Fairphone seems to have its messaging a bit confused. It’s hard to find fault with its eco aspirations, but conflating those with ill-defined, subjective concepts such as ethics and fairness is at best a distraction. The phone itself charges a premium for all this virtue, which is fair enough (see what we did there?), but we doubt many people will decide they’re virtuous enough to pay it.

Vodafone Business and América Móvil team up to woo IoT customers

The B2B group of Vodafone has entered a partnership agreement with América Móvil to provide IoT operators with international roaming service for things.

The press release does disclose much detail on how Vodafone Business and América Móvil will combine their IoT platforms or share their expertise in IoT connectivity and services with each other, for example if this would involve the two platforms running the same applications or adopting the same protocols. Instead, the statement stays high-level, claiming the partnership between the two companies will “make it easier than ever for customers to connect devices globally.”

“With this agreement we further extend our IoT global footprint by partnering with one of Latin America’s strongest players,” said Vinod Kumar, CEO of Vodafone Business. “América Móvil´s coverage and expertise across Latin America will help us support our global customers in a part of the world where we have seen a surge in IoT adoption.”

“In América Móvil we believe in win-win partnerships that benefit our customers,” added Marco Quatorze, Director of Value Added Service at América Móvil. “We are excited about the partnership with Vodafone Business that provides our joint customers with the best user experience of two leading technology providers.”

Vodafone Business has been actively engaged in improving its IoT offers. The company claimed its IoT platform is connecting 89 million devices worldwide. However, even assuming all these connections on cellular-based, it would still be a small fraction of the global total of 1.0 billion Cellular IoT according to the latest (June 2019) Ericsson Mobility Report.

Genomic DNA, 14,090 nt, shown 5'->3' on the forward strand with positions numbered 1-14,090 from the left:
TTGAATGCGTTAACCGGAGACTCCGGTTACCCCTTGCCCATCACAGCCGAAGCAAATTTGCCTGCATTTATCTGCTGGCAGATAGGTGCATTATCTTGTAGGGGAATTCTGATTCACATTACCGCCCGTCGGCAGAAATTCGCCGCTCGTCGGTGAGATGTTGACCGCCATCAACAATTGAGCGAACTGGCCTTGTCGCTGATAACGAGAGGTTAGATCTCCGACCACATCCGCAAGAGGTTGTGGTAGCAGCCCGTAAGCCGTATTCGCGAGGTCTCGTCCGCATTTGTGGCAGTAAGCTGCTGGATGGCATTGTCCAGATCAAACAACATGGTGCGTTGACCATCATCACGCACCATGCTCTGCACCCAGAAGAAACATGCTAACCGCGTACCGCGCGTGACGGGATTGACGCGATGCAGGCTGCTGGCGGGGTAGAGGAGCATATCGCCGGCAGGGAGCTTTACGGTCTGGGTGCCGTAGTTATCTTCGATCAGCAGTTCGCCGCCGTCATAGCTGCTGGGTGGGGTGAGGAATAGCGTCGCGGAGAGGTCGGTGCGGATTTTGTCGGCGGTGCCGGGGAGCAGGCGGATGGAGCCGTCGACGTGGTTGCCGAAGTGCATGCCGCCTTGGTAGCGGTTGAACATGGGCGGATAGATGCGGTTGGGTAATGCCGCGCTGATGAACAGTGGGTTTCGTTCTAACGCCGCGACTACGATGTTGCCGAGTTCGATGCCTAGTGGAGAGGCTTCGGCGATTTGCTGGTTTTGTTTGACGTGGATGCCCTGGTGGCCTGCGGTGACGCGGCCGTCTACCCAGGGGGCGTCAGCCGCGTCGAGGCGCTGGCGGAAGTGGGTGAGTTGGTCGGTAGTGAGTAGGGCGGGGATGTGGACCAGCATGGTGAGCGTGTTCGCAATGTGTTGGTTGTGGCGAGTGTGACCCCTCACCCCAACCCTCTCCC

Therefore, the tie-up with América Móvil may indeed become a win-win partnership. Vodafone Business’ own research has shown that the Americas are the market, and transport and logistics the sectors that IoT has seen the fast growth. These are a natural fit for “roaming service” for things, which would enable tracking, monitoring, and optimising of routes for goods to continue even if the cargo has left the coverage of one operator, and in this case, moving from one continent to another.

For América Móvil, better known for its consumer service (the company says it is connecting 362 million access lines) but also becoming more active in serving business customers, the partnership with Vodafone Business will help it expand the footprint to Vodafone territories in Western and South Europe (in Europe, América Móvil operates in Austria and six Eastern European and Balkan countries). Additionally, it may also enable América Móvil to leverage Vodafone’s technology solutions.

At the beginning of the year, Vodafone Business announced a $550 million joint managed service deal with IBM that also covers 5G, AI, and other advanced technologies. Kone, the Finland-based lift company and existing Vodafone customer, has expressed interest in the IoT capability of that new “joint venture”.

Vodafone and AT&T are proving that partnerships mean prizes in IoT

The IoT world is nothing new in telecommunications, but it’s becoming clear that the players which can negotiate the largest geographical footprints will be in the strongest position to exploit it.

Although there will be plenty of opportunities for IoT potential to be realised in the domestic markets, the big prizes will be realised across international borders. Multi-nationals are the ones with the budgets to invest in this embryonic and largely unproven segment, but to work alongside these companies the telcos will have to prove they have the networks to support the ambition.

Unfortunately, many telcos are limited to their domestic markets. This will make the prospect of partnerships and collaboration all the more important moving forward when offering IoT services.

“Extending our collaboration with AT&T to offer NB-IoT roaming helps our customers to easily deploy their connected devices between the U.S. and Europe,” said Vinod Kumar, CEO of Vodafone Business. “We want to make technology adoption simpler for our customers to help them achieve their business outcomes and by pushing forward the standards and linking up our IoT network with AT&T’s, we’re doing just that.”